At some of the spots the best baitfish shows might be far enough away from the reef itself, or the reef too big in size, that the GPS spot coordinates are no more than a red herring. Sometimes, especially when the tide turns, the snapper may be on the northern edge, next time 100 yards away on the southern edge.

The Drift

Once you’ve found the baitfish, motor up current, ensuring that you don’t drive over the area where you intend to fish, then cut the engine and drift back through the fishy spots.

The Technique

Deb likes to fish the lure behind the boat’s drift, dragging it about mid-depth while tapping the rod with her finger to vibrate the lure. Deb has refined her technique based on free falling the lure over the side of the boat. In one session, Deb’s 5kg PB lasted less than one cast. Her very next cast went off big time. Here Deb describes the story.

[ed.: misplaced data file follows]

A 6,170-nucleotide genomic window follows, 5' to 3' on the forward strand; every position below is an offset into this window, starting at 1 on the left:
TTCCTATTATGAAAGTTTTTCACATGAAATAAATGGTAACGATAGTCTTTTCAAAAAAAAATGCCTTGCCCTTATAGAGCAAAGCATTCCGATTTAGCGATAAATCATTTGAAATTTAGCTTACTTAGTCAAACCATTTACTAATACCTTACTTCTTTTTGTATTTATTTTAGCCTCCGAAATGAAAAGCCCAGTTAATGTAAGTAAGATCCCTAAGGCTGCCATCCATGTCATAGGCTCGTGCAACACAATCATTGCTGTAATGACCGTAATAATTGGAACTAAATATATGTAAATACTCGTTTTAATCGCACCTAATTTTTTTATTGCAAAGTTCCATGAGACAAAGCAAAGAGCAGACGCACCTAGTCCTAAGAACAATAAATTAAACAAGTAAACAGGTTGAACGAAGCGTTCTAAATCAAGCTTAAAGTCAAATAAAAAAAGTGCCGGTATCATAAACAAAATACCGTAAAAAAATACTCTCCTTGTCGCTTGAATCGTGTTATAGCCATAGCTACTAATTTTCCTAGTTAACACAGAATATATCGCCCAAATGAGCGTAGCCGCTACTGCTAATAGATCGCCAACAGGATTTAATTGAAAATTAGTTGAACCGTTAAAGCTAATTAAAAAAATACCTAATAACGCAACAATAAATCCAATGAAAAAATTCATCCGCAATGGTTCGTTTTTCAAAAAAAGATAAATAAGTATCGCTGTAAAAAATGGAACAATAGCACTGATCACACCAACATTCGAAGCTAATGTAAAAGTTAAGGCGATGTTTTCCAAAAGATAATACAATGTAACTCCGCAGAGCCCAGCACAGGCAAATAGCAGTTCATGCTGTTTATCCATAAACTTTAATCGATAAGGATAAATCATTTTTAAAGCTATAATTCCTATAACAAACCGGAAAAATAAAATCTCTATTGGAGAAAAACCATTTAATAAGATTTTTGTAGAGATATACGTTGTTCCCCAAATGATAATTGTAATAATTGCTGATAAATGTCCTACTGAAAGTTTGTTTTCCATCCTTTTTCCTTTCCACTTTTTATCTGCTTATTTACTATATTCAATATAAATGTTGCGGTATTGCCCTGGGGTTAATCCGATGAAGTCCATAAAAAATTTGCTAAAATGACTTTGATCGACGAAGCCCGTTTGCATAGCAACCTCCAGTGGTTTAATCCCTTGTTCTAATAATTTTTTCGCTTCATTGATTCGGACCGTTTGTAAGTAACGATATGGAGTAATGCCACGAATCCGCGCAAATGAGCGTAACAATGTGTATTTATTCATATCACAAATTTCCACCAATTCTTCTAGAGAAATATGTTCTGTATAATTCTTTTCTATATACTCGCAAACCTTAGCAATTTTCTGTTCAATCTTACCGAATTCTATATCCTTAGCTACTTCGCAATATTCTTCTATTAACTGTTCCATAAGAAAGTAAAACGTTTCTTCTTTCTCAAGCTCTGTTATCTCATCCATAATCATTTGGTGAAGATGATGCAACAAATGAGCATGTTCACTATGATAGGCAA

“The second fish in a row was the 7.4kg version. It was a great feeling getting those two fish. These ones came from Smiths on a small rise that went from 20m to 14m. They were both caught on the same lure too – a Gambler 5” Crystal Shad using the Egrell S10 Rod. That’s one thing about the Gambler lures – they often stay on the hook fish after fish and are great value for money. I guess you could say that lure caught 25lb of snapper.

“I was using The Egrell S10 Rod with my Daiwa Certate 4000 spooled with 30lb Spiderwire and 40lb Black Magic leader. The jighead was 1/2oz with the 5” Gambler in bleeding crystal shad.